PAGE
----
Kipruto, Kipyogei complete Kenyan sweep at Boston Marathon

Benson Kipruto and Diana Kipyogei of Kenya react after winning the men's and women's divisions of the 125th Boston Marathon on October 11, 2021 in Boston, Massachusetts. Maddie Meyer/Getty Images/AFP (Photo by Maddie Meyer / GETTY IMAGES NORTH AMERICA / Getty Images via AFP)

Benson Kipruto and Diana Kipyogei completed a Kenyan clean sweep in the men's and women's races at the 125th Boston Marathon on Monday, timing late bursts to perfection to win their first major titles.

Kipruto crossed the line in 2hr 9min 51sec after blazing away from the field at the 22-mile mark to win by around 45 seconds.

Ethiopia's Lemi Berhanu was second, finishing just ahead of compatriot Jemal Yimer in third place.

It was the third marathon victory of Kipruto's career following wins at the 2021 Prague Marathon and the 2018 Toronto Marathon, but his first win at one of the six World Marathon Majors.

A large pack of runners led after around 22 miles but Kipruto pulled away with a devastating burst, clocking 4min 29sec for mile 23 to put daylight between himself and the rest of the field.

Kipruto's previous best in Boston was a 10th place finish in 2019. His previous best finish in a marathon major was a seventh place in London in 2020.

"It was a nice feeling today after finishing 10th a couple of years ago," Kipruto said afterwards.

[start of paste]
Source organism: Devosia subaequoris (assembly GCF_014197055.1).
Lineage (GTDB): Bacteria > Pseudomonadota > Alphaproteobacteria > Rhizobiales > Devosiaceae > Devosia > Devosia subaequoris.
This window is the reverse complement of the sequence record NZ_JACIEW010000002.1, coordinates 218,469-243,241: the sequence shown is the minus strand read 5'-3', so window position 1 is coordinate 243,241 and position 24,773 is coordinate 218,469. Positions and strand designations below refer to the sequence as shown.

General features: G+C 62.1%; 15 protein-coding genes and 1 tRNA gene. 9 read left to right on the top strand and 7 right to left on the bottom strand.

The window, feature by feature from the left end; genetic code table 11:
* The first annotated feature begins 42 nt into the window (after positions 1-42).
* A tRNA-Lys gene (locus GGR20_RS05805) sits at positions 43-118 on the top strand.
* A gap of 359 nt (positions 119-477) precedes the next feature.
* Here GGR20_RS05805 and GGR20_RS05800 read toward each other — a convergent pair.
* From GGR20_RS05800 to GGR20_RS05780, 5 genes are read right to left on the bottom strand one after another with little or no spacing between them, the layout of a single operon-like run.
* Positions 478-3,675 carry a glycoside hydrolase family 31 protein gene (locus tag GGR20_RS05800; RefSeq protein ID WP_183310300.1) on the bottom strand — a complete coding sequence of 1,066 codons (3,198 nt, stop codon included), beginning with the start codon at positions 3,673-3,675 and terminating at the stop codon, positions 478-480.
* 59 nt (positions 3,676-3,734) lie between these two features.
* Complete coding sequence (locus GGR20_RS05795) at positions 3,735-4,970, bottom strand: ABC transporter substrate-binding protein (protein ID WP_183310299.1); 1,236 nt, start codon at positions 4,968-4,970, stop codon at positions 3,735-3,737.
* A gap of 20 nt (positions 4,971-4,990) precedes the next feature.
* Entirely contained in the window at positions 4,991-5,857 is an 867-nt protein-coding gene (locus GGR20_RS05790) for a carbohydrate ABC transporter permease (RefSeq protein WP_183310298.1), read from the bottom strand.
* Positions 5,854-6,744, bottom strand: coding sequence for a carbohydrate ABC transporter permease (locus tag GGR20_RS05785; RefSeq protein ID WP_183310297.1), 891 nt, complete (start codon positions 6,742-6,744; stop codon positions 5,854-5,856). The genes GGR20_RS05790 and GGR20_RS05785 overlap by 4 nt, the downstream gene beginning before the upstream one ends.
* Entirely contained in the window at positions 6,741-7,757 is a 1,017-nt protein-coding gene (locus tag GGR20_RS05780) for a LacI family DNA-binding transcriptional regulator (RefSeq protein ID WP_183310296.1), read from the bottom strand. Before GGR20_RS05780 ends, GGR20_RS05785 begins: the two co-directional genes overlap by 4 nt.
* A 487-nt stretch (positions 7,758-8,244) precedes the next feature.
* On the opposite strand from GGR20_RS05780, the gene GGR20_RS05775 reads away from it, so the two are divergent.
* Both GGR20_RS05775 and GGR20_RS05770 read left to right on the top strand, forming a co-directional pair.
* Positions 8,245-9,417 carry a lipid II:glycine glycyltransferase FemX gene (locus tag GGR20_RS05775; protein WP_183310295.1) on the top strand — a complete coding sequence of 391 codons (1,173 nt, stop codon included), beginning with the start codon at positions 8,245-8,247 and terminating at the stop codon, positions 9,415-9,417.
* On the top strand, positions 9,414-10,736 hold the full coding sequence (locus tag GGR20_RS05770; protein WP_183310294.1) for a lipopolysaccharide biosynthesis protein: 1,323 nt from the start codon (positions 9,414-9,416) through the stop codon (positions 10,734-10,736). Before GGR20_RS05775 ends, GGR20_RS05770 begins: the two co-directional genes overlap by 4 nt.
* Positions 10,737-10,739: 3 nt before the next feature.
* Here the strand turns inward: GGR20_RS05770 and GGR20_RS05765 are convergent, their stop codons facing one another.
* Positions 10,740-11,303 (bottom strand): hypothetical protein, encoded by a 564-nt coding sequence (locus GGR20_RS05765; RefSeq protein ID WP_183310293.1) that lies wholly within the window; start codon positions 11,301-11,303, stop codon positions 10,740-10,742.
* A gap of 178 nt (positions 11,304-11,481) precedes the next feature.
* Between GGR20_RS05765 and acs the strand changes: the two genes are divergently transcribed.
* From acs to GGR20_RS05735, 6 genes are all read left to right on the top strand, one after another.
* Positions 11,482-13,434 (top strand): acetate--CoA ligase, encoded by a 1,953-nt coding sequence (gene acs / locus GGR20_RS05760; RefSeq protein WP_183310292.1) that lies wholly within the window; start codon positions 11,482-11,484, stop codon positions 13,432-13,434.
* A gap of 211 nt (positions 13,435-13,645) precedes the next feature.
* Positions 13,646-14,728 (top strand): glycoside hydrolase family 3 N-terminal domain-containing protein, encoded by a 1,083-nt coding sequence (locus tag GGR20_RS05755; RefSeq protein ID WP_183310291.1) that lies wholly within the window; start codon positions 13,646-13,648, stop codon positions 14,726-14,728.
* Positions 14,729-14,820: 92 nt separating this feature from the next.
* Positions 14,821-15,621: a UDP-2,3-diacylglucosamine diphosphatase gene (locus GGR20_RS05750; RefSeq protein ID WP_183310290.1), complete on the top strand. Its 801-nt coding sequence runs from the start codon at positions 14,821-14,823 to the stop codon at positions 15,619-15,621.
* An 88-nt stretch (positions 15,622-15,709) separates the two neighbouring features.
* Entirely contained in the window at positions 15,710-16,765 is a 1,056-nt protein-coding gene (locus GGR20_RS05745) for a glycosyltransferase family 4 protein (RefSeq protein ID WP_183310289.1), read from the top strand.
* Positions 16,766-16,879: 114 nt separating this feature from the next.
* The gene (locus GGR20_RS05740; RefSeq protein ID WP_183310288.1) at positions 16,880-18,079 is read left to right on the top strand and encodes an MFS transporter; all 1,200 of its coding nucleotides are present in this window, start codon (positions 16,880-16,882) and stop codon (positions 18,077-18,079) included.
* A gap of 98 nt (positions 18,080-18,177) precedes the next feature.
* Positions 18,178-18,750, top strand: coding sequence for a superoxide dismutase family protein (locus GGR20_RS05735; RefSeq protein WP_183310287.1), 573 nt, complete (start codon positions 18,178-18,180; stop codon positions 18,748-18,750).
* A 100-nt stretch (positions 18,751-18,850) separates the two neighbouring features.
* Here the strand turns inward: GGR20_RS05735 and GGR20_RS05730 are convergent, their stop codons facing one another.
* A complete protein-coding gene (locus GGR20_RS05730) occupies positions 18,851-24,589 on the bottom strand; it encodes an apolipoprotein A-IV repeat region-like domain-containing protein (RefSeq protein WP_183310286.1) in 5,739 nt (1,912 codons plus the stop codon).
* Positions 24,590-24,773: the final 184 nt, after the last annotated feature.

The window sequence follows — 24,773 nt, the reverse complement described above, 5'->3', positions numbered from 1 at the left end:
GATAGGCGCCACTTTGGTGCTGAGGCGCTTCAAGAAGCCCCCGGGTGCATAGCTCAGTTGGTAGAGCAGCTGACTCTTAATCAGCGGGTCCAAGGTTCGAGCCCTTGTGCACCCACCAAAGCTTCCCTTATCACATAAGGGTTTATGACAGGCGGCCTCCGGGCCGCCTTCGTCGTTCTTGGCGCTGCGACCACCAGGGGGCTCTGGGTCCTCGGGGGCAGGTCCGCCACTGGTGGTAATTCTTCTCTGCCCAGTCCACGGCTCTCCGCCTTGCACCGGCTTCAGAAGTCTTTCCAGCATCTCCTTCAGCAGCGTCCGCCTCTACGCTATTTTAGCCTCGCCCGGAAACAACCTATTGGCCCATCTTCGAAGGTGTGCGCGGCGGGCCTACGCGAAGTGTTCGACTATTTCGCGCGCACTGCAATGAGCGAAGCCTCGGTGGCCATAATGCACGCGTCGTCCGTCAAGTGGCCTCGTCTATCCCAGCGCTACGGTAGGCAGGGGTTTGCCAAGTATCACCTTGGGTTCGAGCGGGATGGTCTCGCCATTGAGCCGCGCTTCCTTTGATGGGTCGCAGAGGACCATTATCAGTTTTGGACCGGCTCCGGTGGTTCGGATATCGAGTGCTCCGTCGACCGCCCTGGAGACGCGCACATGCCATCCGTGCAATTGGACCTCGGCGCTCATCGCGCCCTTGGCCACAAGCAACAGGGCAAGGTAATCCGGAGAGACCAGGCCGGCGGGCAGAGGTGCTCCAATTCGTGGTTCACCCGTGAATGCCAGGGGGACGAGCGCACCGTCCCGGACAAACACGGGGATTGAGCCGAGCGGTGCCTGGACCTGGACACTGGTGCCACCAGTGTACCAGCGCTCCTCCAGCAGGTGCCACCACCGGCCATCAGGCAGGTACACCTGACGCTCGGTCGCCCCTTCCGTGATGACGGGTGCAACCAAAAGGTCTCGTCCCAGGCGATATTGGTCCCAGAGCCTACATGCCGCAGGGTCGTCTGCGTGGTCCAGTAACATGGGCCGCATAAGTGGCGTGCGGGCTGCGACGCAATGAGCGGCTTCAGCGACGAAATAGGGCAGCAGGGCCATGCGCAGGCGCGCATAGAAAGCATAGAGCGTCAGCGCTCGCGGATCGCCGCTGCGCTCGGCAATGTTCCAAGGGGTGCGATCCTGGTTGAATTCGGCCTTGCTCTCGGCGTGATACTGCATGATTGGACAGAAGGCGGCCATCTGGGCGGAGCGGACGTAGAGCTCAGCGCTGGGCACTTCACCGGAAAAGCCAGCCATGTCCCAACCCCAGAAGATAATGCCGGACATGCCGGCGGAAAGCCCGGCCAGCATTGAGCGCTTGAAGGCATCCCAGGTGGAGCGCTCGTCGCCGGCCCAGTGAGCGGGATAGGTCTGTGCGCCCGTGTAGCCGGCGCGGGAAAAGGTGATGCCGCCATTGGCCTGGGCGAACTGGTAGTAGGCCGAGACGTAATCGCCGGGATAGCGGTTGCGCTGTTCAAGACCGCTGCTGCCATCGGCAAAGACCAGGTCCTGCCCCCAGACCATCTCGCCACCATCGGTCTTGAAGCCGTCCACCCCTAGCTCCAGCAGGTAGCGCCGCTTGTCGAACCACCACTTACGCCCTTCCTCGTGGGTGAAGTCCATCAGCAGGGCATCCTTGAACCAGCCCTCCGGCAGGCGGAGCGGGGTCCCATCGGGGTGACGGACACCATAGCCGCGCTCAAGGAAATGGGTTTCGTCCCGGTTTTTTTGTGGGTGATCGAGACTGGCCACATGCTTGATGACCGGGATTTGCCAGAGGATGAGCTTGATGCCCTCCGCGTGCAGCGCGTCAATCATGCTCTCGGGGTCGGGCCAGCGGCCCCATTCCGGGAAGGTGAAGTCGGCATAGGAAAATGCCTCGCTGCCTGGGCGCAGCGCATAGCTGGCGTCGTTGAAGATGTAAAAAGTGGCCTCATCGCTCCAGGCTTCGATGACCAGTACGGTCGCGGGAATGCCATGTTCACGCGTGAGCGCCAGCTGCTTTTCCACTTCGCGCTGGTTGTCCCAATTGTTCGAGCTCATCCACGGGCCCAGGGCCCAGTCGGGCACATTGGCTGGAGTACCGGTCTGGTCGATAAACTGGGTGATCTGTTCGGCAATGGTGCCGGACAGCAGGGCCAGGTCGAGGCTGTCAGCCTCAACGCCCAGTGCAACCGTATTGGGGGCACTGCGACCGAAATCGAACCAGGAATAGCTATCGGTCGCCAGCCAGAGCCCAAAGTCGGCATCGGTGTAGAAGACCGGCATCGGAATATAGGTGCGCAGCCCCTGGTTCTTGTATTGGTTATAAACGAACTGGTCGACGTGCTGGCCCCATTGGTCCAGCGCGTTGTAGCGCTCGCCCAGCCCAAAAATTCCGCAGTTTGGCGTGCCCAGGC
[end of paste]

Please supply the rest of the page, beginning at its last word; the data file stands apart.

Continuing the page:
In the women's race, Kipyogei was similarly dominant, stretching the field after 18 miles.

The 27-year-old looked to have been caught by Ethiopia's Netsanet Gudeta with a few miles to go, but moved through the gears to pull away for victory.

Edna Kiplagat, the 41-year-old two-time world champion and Boston winner in 2017, finished second in 2:25:09 while Mary Ngugi completed a Kenyan sweep in third.

"For me, I saw the group was so slow, I said to myself 'lets go'," Kipyogei said of her race tactics. "I think the body felt good so I said, let me try and push. The course was not easy."

This year's Boston Marathon was staged after being canceled in 2020 due to the Covid-19 pandemic and postponed by six months this year from its traditional slot in April.

The field for the race had been trimmed by 40% to around 20,000, while vaccinations or a negative COVID-19 test at the race's medical center were required for all participants.